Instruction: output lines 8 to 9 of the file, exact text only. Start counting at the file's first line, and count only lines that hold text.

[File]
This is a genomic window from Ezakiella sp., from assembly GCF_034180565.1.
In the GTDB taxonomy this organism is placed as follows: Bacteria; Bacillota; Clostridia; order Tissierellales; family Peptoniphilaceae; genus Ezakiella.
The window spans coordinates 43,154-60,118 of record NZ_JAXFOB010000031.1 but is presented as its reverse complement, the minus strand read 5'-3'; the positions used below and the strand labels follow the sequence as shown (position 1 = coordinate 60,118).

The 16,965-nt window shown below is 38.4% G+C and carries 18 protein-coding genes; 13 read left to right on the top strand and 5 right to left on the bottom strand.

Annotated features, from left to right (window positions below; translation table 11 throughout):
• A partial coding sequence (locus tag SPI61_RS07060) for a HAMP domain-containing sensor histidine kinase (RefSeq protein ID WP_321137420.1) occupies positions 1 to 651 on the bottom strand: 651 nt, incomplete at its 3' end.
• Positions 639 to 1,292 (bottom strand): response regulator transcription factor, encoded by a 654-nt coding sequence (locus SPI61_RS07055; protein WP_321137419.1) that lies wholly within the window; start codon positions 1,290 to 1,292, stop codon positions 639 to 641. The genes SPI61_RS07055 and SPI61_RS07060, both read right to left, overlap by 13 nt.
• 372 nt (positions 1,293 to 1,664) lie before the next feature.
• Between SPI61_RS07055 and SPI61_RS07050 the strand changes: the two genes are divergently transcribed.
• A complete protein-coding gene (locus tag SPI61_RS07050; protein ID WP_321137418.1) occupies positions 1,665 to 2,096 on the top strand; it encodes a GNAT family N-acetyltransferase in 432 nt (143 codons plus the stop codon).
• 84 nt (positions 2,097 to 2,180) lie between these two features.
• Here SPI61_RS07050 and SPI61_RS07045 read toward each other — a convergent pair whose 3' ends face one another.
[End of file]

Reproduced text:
• 372 nt (positions 1,293 to 1,664) lie before the next feature.
• Between SPI61_RS07055 and SPI61_RS07050 the strand changes: the two genes are divergently transcribed.